BANGKOK--Thai Prime Minister Abhisit Vejjajiva promised on Sunday to restore law and order, and police said they had arrested a leader of the anti-government protesters who forced the cancellation of an Asian summit in the country.
In a weekly address to the nation, Abhisit said other arrest warrants were being drawn up for those responsible for the latest unrest in Thailand's long-running political crisis.
Police said they had arrested Arismun Pongreungrong, a popular singer prominent in the assault on the summit venue in the resort town of Pattaya, and were holding him at a police station north of Bangkok.
Metropolitan Police spokesman Maj-General Suporn Phansua said charges could include inciting others to break the law.
Abhisit said he had spent most of the night in meetings with senior people in the security forces.
"In the current situation, what I have to do is to bring peace to the country, bring back governance and have a process of political reform," he said.
A few hundred supporters of the United Front for Democracy against Dictatorship (UDD), which backs ex-premier Thaksin Shinawatra, ousted in a coup in 2006, demonstrated briefly at the Criminal Court in Bangkok, then moved on.
Some had said they would march on police headquarters in Bangkok, but there was no sign of any demonstration there at midday (0500 GMT) and the number of people at Government House, focus of the protests since March 26, was down sharply.
Many people have left Bangkok for the three-day Thai New Year holiday starting on Monday.
Police spokesman Suporn said 2,000 protesters were left at Government House and a Reuters reporter estimated 3,000, in either case far below the 100,000 at the high point on April 8.
Abhisit suffered a political humiliation when the summit he had presented as a sign of the country's return to normality had to be cancelled after red-shirted protesters broke into the venue, sending Asian leaders fleeing by helicopter.
"Yesterday was a truly shameful day for our country, which had its international image destroyed," the Bangkok Post said in a front-page editorial.
Thaksin's supporters say Abhisit only became premier because of a parliamentary stitch-up engineered by the army. They want new elections, which they would be well placed to win.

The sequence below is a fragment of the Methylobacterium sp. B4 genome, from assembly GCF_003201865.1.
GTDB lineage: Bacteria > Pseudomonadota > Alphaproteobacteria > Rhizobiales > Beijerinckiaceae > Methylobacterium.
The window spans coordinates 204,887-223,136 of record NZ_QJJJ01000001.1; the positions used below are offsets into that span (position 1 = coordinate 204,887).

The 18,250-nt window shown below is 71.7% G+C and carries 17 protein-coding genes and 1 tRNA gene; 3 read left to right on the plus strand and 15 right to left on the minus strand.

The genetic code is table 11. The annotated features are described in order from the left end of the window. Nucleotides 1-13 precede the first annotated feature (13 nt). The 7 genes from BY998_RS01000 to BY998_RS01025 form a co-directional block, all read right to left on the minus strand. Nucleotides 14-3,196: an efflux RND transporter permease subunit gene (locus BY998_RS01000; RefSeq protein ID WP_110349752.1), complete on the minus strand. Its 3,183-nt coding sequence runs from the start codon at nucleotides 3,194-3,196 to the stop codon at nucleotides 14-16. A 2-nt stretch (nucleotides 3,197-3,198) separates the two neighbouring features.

The events will pile more pressure on an economy teetering on the brink of recession, especially if foreign tourists are put off by the scenes of chaos.
Thai financial markets are closed until Thursday for the holiday. After months of falls, many Asian stock markets have rallied in recent weeks but the Thai market has been held back by the political unrest and is flat on the year.
Patareeya Benjapolchai, president of the Stock Exchange of Thailand, was concerned.
"It's really up to the government now how it manages the situation within this five-day break. What happened was a loss for the country. The ASEAN summit was supposed to be a step-up for our economy," Patareeya told Reuters.
Newspapers were outraged both by the pro-Thaksin supporters' insult to foreign leaders and by the government's inability to put proper security in place. Police and soldiers put up little resistance as the demonstrators marched towards the summit hotel.
"Rumors of a possible coup or House dissolution were spreading last night as it appeared the government had lacked cooperation from police and military in preventing the protesters from entering the summit venue's compound," the Nation reported.
Thaksin lives in self-imposed exile to avoid jail on a corruption conviction and is said to be bankrolling the protest.
His absence has not ended long-running political unrest, with Bangkok's royalist, military and business elite, who accused Thaksin and his allies of corruption and abuse of power, pitted against the rural and urban poor who loved his populist policies.
Thaksin phoned in to his supporters at Government House late on Saturday and, less rabble-rousing than on some occasions, thanked them for their sacrifice at this holiday time.
"If our people in Bangkok and all the provinces unite,... I think this time we can change the country. We will see real democracy with the king as the head of state," he said.